Kwanzaa… another holiday celebration

A friend and associate in India (founder of www.TheAchieversProgramme.com) sent me the below story about how African Tribes care for its members.  Reading it led me to be reminded that today, December 26 (by my calendar), is the first day of a 7-day celebration of Kwanzaa.

While there may be some controversy over this celebration,  “Kwanzaa is an African American and Pan-African holiday which celebrates family, community and culture. Celebrated from 26 December thru 1 January, its origins are in the first harvest celebrations of Africa from which it takes its name. The name Kwanzaa is derived from the phrase “matunda ya kwanza” which means “first fruits” in Swahili, a Pan-African language which is the most widely spoken African language.”* Although it was created in the United States, it is now becoming a holiday that’s celebrated around the world.”

*The above definition comes from http://www.officialkwanzaawebsite.org.  See it and http://en.wikipedia.org/wiki/Kwanzaa for full details on this distinctive holiday.

They Are Playing Our Song

When a woman in a certain African tribe knows she is pregnant, she goes out into the wilderness with a few friends and together they pray and meditate until they hear the song of the child. They recognize that every soul has its own vibration that expresses its unique flavor or and purpose. When the women attune to the song, they sing it out loud. Then they return to the tribe and teach it to everyone else.

When the child is born, the community gathers and sings the child’s song to him or her. Later, when the child enters education, the village gathers and chants the child’s song. When the child passes through the initiation to adulthood, the people again come together and sing. At the time of marriage, the person hears his or her song. Finally, when the soul is about to pass from this world, the family and friends gather at the person’s bed, just as they did at their birth, and they sing the person to the next life.

There is something inside each of us that knows we have a song, and we wish those we love would recognize it and support us to sing it.

In the African tribe there is one other occasion upon which the villagers sing to the child. If at any time during his or her life, the person commits a crime or aberrant social act, the individual is called to the centre of the village and the people in the community form a circle around them. Then they sing their song to them. The tribe recognizes that the correction of antisocial behavior is not punishment; it is love and the remembrance of identity. When you recognize your own song, you have no desire or need to do anything that would hurt another.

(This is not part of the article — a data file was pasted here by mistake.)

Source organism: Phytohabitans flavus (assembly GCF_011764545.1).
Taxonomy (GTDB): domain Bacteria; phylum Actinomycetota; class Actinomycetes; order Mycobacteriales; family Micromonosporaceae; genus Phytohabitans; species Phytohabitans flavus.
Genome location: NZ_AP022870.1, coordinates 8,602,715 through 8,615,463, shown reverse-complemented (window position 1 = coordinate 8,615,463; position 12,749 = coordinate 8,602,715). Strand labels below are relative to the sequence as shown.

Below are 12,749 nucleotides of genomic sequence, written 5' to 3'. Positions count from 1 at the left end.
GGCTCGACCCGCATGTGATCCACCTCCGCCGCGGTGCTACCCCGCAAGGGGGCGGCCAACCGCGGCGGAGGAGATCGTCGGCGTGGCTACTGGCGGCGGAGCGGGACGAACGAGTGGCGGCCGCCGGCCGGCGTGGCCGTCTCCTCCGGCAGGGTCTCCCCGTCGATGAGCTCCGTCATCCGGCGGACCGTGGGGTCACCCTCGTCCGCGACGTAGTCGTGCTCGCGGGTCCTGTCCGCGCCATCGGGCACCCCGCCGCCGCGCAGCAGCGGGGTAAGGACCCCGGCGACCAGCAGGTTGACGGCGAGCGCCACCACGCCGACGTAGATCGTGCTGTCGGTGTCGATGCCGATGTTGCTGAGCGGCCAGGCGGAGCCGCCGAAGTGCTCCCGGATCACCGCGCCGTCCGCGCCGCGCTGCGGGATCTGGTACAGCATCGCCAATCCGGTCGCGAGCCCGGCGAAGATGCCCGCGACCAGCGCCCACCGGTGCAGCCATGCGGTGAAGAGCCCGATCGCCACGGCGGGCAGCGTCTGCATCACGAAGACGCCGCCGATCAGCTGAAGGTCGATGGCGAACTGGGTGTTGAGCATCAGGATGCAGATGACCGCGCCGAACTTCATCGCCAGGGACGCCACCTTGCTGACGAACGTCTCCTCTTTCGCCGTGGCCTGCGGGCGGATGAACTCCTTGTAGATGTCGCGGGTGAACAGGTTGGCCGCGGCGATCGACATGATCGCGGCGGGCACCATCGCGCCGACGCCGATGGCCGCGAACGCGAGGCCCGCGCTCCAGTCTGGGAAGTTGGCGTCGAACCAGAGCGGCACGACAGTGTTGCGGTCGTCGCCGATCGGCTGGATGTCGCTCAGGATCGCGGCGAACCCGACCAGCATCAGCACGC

A friend is someone who knows your song and sings it to you when you have forgotten it. Those who love you are not fooled by mistakes you have made or dark images you hold about yourself. They remember your beauty when you feel ugly; your wholeness when you are broken; your innocence when you feel guilty; and your purpose when you are confused.

If you do not give your song a voice, you will feel lost, alone, and confused. If you express it, you will come to life. We attract people on a similar wavelength so we can support each other to sing aloud. Sometimes we attract people who challenge us by telling us that we cannot or should not sing our song in public. Yet these people help us too, for they stimulate us to find greater courage to sing it.

You may not have grown up in an African tribe that sings your song to you at crucial life transitions, but life is always reminding you when you are in tune with yourself and when you are not. When you feel good, what you are doing matches your song, and when you feel awful, it doesn’t. In the end, we shall all recognize our song and sing it well. You may feel a little wary at the moment, but so have all the great singers. Just keep singing and you’ll find your way home.

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Conclusion:
Most people who celebrate Christmas, do it but for one or two days… the 24th and 25th.  Yet the celebration of Christmas actually has twelve days.  Use this period as your bonus time to reach out to those you may not have been able to see, call by phone, or correspond with during the earlier frantic days of the holiday season.  Give them a call, write them a letter or email, or send them a gift now!  It’s never too late to “sing your song” to someone you care about.

Happy Holidays, Happy Kwanzaa and… Happy New Year!


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